Second, you didn’t ask about it, but I’ll talk about it, is on the area of subsidies.  First export subsidies, as you know, we’ve already agreed to have the elimination of export subsidies.  We talked about the timing on that.  That’s very important to us.  And then with regard to domestic support and domestic subsidies, we had a very frank exchange on that as well.  We were in a tough position here timing wise, and our farm bill doesn’t come up until after we hope the WTO is completed.  This Doha Round is meant to be completed at the end of 2006.  Our farm bill expires in 2007.  But, per the President’s strong setting forth of a vision today at the UN and in the spirit of that, we are working very closely with the EU and other WTO trading partners to ensure that we make progress in all areas.  And from our point of view, if we can see substantial progress on market access, where we have real concerns, particular with the EU but also with other countries that have relatively high tariffs or other barriers to our trade, if we can see that other countries that subsidize more than we do, including Japan and the EU with a relatively high levels subsidy compared to us, also makes progress, we are certainly willing to do our part.  So, we had frank discussion about both those issues, not (inaudible).  I’d like to hear Peter’s comments.

: I broadly endorse everything that Rob has said.  I mean, I think Pascal Lamy, the new Director General of the WTO got it right in his public remarks yesterday.  We need to move now swiftly to putting in place the parameters for change in subsidies and domestic support.  And likewise, we need to do the same in respect to market access, which we need substantially to increase in line with the framework agreement put in place in Geneva last year.  Now, that means that we both got a lot of homework to do.  And I think that homework is being done.  We are clearing a lot of ground in preparation for those parameters to emerge and frankly I’m encouraged by the work that’s going on.  And I’m encouraged by the discussion that we’ve had.  Not that there’s going to be as simple or straightforward in reaching an agreement in any of these matters in agriculture.  They are complex.  They are technically challenging.  And to think that you can wave a magic wand and have all these changes just fall into place over night is of course ridiculous. 

But, it’s very important that world leaders, heads of government, President Bush, European leaders maintain that pressure and maintain that level of ambition and stand over us with a whip to keep us working hard and going in the right direction.  And that’s why I so strongly welcome President Bush’s remarks in New York this week, but those of other world leaders which will join in expressing exactly the same sentiments.  We need that pressure.  We need that whip to force people to find a common ground, reach the accommodation, and make the compromises, and show the courage that this involves if we are going to make the strides forward to implement that original Doha mandate to which we are working.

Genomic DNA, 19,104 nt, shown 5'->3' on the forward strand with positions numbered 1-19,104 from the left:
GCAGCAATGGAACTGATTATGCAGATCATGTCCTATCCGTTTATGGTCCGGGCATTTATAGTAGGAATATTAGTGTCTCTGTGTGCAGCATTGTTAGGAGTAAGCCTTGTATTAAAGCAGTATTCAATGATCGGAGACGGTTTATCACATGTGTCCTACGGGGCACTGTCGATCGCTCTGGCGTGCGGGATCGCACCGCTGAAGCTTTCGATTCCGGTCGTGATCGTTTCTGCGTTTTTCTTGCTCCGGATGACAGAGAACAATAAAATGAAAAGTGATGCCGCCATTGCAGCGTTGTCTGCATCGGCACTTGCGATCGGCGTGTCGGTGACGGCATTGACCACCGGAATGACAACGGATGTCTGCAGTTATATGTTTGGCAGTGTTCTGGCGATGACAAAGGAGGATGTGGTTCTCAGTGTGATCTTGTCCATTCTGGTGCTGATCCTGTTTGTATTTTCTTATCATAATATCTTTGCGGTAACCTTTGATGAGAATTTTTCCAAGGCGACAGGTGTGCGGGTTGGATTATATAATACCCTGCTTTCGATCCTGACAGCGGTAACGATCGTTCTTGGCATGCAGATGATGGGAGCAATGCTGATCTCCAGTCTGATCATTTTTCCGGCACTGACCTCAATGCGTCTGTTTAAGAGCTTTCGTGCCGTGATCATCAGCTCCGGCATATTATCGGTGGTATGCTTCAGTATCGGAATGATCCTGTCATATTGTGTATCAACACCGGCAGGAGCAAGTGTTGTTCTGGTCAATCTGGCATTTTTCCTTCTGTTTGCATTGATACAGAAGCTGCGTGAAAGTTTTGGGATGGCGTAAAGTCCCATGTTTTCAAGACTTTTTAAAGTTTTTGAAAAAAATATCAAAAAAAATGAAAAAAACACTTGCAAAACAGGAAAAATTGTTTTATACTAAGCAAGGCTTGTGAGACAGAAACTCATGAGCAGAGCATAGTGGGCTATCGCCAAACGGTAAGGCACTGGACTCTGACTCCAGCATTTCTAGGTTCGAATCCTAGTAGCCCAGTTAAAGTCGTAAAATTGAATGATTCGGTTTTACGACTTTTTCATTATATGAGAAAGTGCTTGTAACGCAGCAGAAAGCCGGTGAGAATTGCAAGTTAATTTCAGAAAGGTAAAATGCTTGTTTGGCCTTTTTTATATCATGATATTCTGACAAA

REPORTER:  To follow up, (inaudible) timeframe (inaudible)…

PORTMAN:  As I was saying that, I was thinking I thought you might in a follow-up and hoped you wouldn’t.  We didn’t set out a specific day, but we did set out a very ambitious timeframe to get back together and to continue working on this.  As I said, we’re sending a team to Geneva today meeting with their EU counterparts and others.  And we will continue to have meetings, not over the next months, but over the next days and weeks.

REPORTER:  (inaudible) I was just wondering if you could lay out the process for us a little bit more.  I mean there’s an effort for the US and the EU to come together on this, come together at least on agriculture, does this mean that there’s (inaudible) general membership.  I mean is that the plan?  To ensure (inaudible)…

MANDELSON:  Well, I’ve lost count of the number to trade ministers in other countries who have been telling myself and Rob Portman, the EU and the US, to iron out their differences and break through the stalemate in all these areas.  But equally, our reaching an understanding, difficult as that will be will not be the end of the story.  We really are not in the business of creating tablets of stone and then passing them down to a grateful WTO membership.  If those days ever existed, they’ve long since disappeared. 

PORTMAN:  Peter’s been at this a little longer than I have…

MANDELSON:  Two months.  Three months.

PORTMAN:  But the memory of Cancun is still fresh for me.  And part of the story there was, there was not the adequate outreach and the consultation with other WTO members.  So I whole-heartily endorse what Peter had said.  One, we need to work hard on our differences as two of the major economies in the world with some tough issues to resolve on agriculture.  But second, we will not be coming up with an EU-US agreement that will then be hoisted upon the rest of the Membership.  We are working hard with other countries.  You mentioned a couple.  There are other countries as well.  Today, I will be meeting with the Minister of Trade from Kenya for instance.  Later this week, I’ll be talking with other trade ministers from Asia.  And I know Peter and I will have the opportunity to do a lot of consulting over the next, again, days and weeks.  So this is not something where we can, as the EU and the US have unsuccessfully tried in the past, come up with an agreement for everyone.  But, we do have substantial problems to work out between ourselves and we’re on a track to do that.

REPORTER:  I’m wondering if you could discuss the bilateral part of the discussion for a moment.  One of the outstanding issues is bananas.  And I’m wondering if a statement you made earlier this week, how important is it to the United States that the EU move to a tariff-only system on January 1, and did you discuss this at this meeting?